On October 14 the University of Wisconsin-Stevens Point was informed that the UW System will be required to make up a large portion of the $174.3 million state budget lapse being implemented by the Department of Administration (DOA) for 2011-13.
Unlike budget cuts, which come before money is given to universities by the state, budget lapses require funds to be paid back to the state during the fiscal year.
"A base cut means that they take from our budget and it’s gone forever. A lapse in this case is something that they take for the year, so instead of spending that money on campus for things we had planned for, we have to give it back," Budget Director Erin Hintz said.
The UW-Stevens Point administration have not come to any decisions yet about what projects, developments or renovations that will have to be scrapped to return the money.
"We will be looking at the challenges that presents for us, which includes the inability to replace obsolete equipment, infrastructure issues that we will not be able to take care of, along with all sorts of things, but we do not have the specifics yet from the deans and the departments yet on what the fallout is going to be," said Vice Chancellor of Business Services Greg Diemer.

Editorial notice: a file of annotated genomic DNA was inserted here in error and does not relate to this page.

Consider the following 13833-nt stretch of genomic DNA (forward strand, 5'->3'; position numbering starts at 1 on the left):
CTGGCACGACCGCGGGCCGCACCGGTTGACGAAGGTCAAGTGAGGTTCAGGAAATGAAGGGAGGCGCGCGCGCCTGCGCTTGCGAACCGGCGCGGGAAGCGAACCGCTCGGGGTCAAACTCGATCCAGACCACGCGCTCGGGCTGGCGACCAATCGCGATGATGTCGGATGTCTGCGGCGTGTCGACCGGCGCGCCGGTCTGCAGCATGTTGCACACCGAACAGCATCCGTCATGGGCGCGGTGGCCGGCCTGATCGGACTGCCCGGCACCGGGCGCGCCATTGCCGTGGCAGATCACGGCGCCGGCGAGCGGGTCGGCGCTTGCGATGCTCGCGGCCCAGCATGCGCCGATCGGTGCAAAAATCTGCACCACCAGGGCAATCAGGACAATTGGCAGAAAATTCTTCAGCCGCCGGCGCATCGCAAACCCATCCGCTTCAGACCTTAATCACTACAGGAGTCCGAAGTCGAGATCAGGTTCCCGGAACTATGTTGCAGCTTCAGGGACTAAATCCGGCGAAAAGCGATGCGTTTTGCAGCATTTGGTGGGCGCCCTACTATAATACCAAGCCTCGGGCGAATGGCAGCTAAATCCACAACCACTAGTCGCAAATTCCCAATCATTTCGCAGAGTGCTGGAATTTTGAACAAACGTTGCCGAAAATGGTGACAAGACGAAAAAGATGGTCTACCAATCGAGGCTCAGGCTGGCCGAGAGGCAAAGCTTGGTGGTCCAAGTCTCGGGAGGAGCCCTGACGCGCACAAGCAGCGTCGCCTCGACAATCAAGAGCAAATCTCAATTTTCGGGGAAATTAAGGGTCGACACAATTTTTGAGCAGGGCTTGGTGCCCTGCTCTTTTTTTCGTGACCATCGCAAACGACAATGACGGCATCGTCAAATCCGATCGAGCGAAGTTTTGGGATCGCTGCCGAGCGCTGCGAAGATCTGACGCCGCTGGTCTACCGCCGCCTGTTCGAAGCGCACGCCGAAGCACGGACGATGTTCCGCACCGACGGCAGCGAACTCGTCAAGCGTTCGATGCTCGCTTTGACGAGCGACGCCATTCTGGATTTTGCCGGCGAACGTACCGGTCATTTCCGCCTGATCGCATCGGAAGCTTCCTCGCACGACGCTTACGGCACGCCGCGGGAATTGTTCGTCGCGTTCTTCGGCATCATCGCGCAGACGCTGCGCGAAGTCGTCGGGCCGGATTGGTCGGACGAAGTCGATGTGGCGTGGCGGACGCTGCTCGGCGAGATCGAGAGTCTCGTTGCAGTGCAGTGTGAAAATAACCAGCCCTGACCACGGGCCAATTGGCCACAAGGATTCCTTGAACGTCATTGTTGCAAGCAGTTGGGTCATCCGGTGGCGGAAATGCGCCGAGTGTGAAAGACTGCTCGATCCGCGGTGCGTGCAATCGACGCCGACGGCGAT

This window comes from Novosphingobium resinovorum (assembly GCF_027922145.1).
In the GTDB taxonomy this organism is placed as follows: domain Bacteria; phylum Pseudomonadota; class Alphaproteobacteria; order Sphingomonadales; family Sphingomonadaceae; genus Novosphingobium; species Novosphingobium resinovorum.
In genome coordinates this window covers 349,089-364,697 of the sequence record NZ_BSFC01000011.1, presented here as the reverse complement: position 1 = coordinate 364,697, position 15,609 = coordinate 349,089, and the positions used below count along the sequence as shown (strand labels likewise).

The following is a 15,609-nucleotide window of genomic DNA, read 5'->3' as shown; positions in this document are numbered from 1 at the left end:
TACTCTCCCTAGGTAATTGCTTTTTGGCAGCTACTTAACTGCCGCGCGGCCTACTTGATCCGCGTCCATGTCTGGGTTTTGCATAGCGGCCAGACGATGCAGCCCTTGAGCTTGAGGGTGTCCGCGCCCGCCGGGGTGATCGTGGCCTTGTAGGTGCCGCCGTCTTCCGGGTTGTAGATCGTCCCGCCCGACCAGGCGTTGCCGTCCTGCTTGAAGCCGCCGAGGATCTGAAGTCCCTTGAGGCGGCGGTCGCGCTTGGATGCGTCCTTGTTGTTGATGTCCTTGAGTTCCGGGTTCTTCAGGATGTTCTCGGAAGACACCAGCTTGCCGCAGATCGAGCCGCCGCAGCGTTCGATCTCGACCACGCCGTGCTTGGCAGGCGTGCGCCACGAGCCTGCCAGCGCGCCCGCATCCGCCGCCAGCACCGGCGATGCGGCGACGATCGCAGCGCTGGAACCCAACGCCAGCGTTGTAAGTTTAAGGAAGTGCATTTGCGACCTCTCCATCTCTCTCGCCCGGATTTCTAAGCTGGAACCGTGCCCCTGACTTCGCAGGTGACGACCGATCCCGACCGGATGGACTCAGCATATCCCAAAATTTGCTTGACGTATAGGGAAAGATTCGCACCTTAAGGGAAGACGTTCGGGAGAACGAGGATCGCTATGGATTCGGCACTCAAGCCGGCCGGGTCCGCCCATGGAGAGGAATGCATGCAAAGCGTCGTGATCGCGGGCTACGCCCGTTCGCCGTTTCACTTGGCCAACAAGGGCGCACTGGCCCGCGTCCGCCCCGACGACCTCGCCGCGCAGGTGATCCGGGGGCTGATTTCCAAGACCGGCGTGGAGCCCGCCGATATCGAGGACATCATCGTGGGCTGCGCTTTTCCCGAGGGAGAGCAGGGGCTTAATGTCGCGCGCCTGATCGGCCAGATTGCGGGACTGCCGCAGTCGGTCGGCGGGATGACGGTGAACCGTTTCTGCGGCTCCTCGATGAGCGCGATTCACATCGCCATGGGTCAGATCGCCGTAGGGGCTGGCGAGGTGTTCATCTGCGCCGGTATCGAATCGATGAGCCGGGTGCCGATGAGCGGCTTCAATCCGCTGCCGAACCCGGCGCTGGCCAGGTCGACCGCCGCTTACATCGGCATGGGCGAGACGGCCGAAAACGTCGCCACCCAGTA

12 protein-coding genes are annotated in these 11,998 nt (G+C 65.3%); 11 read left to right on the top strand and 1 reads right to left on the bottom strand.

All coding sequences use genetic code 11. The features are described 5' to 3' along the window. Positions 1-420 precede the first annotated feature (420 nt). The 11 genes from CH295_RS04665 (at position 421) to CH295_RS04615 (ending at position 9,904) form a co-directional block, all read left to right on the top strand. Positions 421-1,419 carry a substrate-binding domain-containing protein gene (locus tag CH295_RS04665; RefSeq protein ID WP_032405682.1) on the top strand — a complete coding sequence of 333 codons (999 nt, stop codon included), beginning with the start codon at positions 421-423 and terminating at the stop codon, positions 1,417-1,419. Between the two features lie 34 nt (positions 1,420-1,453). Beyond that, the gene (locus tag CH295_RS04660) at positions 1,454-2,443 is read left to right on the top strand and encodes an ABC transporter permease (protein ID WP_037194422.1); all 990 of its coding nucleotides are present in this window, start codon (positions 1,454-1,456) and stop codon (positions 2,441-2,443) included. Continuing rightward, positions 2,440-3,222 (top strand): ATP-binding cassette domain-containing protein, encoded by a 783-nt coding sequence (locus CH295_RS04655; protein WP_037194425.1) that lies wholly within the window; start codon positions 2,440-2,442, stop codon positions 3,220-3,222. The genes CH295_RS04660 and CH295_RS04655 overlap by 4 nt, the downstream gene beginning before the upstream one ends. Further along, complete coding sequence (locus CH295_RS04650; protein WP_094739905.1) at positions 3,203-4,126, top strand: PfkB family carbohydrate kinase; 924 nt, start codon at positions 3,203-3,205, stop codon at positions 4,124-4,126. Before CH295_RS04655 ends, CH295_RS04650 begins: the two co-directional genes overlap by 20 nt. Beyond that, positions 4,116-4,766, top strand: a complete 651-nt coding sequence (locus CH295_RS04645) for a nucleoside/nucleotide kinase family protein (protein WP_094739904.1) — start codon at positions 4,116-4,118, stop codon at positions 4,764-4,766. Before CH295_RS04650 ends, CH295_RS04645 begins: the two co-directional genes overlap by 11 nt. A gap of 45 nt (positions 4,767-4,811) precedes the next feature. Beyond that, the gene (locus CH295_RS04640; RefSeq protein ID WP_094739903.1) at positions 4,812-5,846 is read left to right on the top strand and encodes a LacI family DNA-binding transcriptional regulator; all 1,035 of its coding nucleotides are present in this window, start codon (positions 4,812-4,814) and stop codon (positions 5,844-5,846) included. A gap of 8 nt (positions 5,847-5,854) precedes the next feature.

Hintz also said that one possible blowback of this lapse could be that the university might have to hold non-teaching positions empty, such as office positions, which would disrupt the efficiency at which the campus operates.
The UW campuses will be required to account for $65.6 million of the projected state losses, which is 38 percent of the immediate budget reductions, even though the UW System only accounts for seven percent of state spending as a whole.
So far, the legislature’s Joint Finance Committee has not heeded the UW System Administration’s appeals against such a disproportionate cut.
"$2.7 million is what we can expect to pay for sure, but if [the lapse] is worse than they projected, we could pay back up to $4.27 million," Hintz said.
The UW System claims that the balance is offset between schools and other government agencies.
"We are not asking to be exempted from the lapse but rather we are asking for a more reasonable calculation that assigns a more equitable target for our UW System and our institutions," said Freda Harris, Vice President of Budget and Planning.
The budget lapse has not been finalized and could grow by the end of 2013 to over $300 million, making the effects permanent.
"They’re calling it a ‘lapse,’ but if it becomes more of a long term thing then it could be considered a base cut," Hintz said.